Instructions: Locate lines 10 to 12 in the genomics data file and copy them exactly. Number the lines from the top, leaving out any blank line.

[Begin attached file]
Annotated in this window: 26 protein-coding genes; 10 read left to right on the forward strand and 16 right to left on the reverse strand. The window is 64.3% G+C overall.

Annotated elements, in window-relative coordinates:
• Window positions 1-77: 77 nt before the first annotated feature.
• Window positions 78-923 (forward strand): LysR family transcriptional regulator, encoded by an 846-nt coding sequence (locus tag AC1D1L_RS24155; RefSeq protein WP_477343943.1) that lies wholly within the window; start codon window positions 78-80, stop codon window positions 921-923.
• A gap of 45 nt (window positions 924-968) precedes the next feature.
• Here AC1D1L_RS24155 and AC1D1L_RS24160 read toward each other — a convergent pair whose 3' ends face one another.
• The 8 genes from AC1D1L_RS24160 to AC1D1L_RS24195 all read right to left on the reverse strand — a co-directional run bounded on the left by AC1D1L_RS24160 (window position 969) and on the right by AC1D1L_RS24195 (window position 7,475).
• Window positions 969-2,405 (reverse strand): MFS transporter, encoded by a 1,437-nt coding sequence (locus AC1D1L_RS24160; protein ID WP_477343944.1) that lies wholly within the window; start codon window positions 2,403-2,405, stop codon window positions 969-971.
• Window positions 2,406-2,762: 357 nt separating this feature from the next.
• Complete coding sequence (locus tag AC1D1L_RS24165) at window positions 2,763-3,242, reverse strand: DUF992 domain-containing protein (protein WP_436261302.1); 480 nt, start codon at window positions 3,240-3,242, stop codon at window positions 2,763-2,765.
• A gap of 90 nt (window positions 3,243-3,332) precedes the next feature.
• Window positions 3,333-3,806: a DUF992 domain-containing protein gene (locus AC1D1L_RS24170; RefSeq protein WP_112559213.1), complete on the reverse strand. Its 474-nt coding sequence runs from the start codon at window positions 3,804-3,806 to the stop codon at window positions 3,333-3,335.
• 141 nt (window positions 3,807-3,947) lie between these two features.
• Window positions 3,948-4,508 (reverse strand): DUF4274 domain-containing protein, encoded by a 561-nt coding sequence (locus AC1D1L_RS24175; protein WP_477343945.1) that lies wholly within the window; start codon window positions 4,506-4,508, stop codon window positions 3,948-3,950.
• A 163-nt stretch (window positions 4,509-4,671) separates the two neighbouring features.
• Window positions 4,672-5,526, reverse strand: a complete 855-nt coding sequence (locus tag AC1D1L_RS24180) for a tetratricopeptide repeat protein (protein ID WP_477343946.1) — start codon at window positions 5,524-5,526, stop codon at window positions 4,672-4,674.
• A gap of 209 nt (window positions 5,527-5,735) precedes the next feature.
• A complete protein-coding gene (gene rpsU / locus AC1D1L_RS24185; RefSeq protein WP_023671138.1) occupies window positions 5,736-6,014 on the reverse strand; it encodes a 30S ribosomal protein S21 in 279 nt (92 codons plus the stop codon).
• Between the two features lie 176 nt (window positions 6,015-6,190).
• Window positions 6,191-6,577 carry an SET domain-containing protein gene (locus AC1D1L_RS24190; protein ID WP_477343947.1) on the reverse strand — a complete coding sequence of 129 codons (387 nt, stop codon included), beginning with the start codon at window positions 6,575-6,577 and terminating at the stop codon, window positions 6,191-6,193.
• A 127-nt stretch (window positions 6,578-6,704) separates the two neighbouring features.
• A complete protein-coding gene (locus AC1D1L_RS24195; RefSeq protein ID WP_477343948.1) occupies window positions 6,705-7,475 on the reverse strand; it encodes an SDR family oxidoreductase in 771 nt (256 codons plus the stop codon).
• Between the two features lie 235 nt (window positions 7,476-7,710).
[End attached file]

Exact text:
• Complete coding sequence (locus tag AC1D1L_RS24165) at window positions 2,763-3,242, reverse strand: DUF992 domain-containing protein (protein WP_436261302.1); 480 nt, start codon at window positions 3,240-3,242, stop codon at window positions 2,763-2,765.
• A gap of 90 nt (window positions 3,243-3,332) precedes the next feature.
• Window positions 3,333-3,806: a DUF992 domain-containing protein gene (locus AC1D1L_RS24170; RefSeq protein WP_112559213.1), complete on the reverse strand. Its 474-nt coding sequence runs from the start codon at window positions 3,804-3,806 to the stop codon at window positions 3,333-3,335.